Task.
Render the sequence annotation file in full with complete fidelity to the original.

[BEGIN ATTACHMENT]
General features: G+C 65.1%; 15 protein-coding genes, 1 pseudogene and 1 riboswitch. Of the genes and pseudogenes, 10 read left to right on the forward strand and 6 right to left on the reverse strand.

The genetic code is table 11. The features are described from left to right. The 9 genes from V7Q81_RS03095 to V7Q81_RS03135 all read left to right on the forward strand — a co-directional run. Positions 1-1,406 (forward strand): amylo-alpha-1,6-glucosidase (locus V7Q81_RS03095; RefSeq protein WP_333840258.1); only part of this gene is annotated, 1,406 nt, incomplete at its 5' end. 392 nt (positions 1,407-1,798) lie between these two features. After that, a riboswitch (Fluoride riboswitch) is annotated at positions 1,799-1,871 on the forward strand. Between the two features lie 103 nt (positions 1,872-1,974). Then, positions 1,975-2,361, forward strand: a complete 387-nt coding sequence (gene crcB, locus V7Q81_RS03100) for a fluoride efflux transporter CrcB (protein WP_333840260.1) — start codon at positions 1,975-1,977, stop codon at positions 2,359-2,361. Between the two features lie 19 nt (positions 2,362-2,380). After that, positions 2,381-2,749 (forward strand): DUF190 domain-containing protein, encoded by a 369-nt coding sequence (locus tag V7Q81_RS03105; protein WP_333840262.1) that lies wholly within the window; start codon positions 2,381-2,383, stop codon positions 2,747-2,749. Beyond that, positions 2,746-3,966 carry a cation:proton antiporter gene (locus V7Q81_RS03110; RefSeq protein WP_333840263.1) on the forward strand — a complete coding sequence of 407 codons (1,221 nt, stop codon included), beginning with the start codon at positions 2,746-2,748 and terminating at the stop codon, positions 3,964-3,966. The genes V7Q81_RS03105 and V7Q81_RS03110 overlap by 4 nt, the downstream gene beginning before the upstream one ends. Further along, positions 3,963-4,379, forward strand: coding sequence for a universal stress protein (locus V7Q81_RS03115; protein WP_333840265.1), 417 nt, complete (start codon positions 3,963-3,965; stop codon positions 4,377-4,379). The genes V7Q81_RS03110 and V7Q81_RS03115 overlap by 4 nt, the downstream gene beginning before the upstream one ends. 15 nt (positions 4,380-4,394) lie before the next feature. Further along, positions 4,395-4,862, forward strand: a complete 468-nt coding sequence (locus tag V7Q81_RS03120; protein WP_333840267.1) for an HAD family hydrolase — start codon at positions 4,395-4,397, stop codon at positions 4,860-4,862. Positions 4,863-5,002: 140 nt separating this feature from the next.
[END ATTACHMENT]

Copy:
General features: G+C 65.1%; 15 protein-coding genes, 1 pseudogene and 1 riboswitch. Of the genes and pseudogenes, 10 read left to right on the forward strand and 6 right to left on the reverse strand.

The genetic code is table 11. The features are described from left to right. The 9 genes from V7Q81_RS03095 to V7Q81_RS03135 all read left to right on the forward strand — a co-directional run. Positions 1-1,406 (forward strand): amylo-alpha-1,6-glucosidase (locus V7Q81_RS03095; RefSeq protein WP_333840258.1); only part of this gene is annotated, 1,406 nt, incomplete at its 5' end. 392 nt (positions 1,407-1,798) lie between these two features. After that, a riboswitch (Fluoride riboswitch) is annotated at positions 1,799-1,871 on the forward strand. Between the two features lie 103 nt (positions 1,872-1,974). Then, positions 1,975-2,361, forward strand: a complete 387-nt coding sequence (gene crcB, locus V7Q81_RS03100) for a fluoride efflux transporter CrcB (protein WP_333840260.1) — start codon at positions 1,975-1,977, stop codon at positions 2,359-2,361. Between the two features lie 19 nt (positions 2,362-2,380). After that, positions 2,381-2,749 (forward strand): DUF190 domain-containing protein, encoded by a 369-nt coding sequence (locus tag V7Q81_RS03105; protein WP_333840262.1) that lies wholly within the window; start codon positions 2,381-2,383, stop codon positions 2,747-2,749. Beyond that, positions 2,746-3,966 carry a cation:proton antiporter gene (locus V7Q81_RS03110; RefSeq protein WP_333840263.1) on the forward strand — a complete coding sequence of 407 codons (1,221 nt, stop codon included), beginning with the start codon at positions 2,746-2,748 and terminating at the stop codon, positions 3,964-3,966. The genes V7Q81_RS03105 and V7Q81_RS03110 overlap by 4 nt, the downstream gene beginning before the upstream one ends. Further along, positions 3,963-4,379, forward strand: coding sequence for a universal stress protein (locus V7Q81_RS03115; protein WP_333840265.1), 417 nt, complete (start codon positions 3,963-3,965; stop codon positions 4,377-4,379). The genes V7Q81_RS03110 and V7Q81_RS03115 overlap by 4 nt, the downstream gene beginning before the upstream one ends. 15 nt (positions 4,380-4,394) lie before the next feature. Further along, positions 4,395-4,862, forward strand: a complete 468-nt coding sequence (locus tag V7Q81_RS03120; protein WP_333840267.1) for an HAD family hydrolase — start codon at positions 4,395-4,397, stop codon at positions 4,860-4,862. Positions 4,863-5,002: 140 nt separating this feature from the next.